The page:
Hot(-)chocolate weather


Senior Member
Is it still hot(-)chocolate weather up there?

I know Google isn't a reliable source when it comes to checking this sort of things, but I made a search and almost none of the results showed the use of a hyphen, while to me it would seem more logical to hyphenate hot chocolate weather as a way to set it apart from chocolate weather that is hot (whatever that might be).

So just checking here to see your opinions.
  • rosesrpretty

    New Member
    English - American/British
    You could write it with or without the hypen, since most people would know what "hot chocolate" is. I assume you are talking about hot chocolate milk on a cold day. Since there is no such thing as chocolate weather that is hot, what you mentioned is not really a big concern. I personally might hyphenate "hot-chocolate weather" but probably never "hot chocolate milk".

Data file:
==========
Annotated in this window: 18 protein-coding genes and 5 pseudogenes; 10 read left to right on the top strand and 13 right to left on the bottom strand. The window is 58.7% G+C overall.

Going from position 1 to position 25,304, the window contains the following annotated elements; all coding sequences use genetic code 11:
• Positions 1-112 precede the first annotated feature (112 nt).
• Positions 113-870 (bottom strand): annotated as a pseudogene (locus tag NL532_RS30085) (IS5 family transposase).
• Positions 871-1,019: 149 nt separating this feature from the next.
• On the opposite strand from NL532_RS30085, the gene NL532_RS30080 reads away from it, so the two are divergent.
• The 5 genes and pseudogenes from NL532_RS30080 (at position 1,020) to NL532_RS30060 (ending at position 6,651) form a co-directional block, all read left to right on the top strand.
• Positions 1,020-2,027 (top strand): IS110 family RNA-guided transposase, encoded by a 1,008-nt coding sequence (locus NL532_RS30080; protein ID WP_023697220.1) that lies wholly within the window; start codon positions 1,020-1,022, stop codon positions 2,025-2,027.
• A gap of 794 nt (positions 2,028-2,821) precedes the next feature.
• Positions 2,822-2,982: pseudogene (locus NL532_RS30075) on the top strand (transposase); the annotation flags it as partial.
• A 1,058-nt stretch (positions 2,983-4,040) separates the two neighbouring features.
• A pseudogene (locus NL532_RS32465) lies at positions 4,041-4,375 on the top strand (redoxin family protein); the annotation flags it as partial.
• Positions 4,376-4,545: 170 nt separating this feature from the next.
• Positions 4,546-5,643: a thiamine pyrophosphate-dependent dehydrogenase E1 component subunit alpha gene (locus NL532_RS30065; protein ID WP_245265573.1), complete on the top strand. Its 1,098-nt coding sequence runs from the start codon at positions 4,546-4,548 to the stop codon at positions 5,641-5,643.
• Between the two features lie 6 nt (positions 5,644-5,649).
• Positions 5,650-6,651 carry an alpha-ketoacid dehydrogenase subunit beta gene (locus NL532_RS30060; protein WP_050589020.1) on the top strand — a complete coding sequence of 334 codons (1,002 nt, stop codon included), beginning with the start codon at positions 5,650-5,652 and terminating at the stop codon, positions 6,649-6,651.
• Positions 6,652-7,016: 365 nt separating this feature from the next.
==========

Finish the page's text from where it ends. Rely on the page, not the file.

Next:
Dutch and English are pretty similar. Whatever way you would write this in Dutch would probably be acceptable in English as well.
    Last edited:


    English--American, North Central

    The words "hot chocolate" form a compound (adjective + noun) noun phrase that means a hot chocolate beverage. The phrase "hot-chocolate weather" uses the compound noun "hot chocolate" as an adjective. Compound adjectives in formal writing are usually hyphenated, unless there are too many in a sentence or paragraph, making the text cluttered. Hence, the phrase "hot-chocolate weather" in formal English would usually take a hyphen. In general English, the hyphen would be dropped. If someone heard the compound noun "hot-chocolate weather" for the first time, such a one might wonder if the weather was as hot as hot chocolate or if the weather were cold, making hot chocolate an appropriate drink.
    < Previous | Next >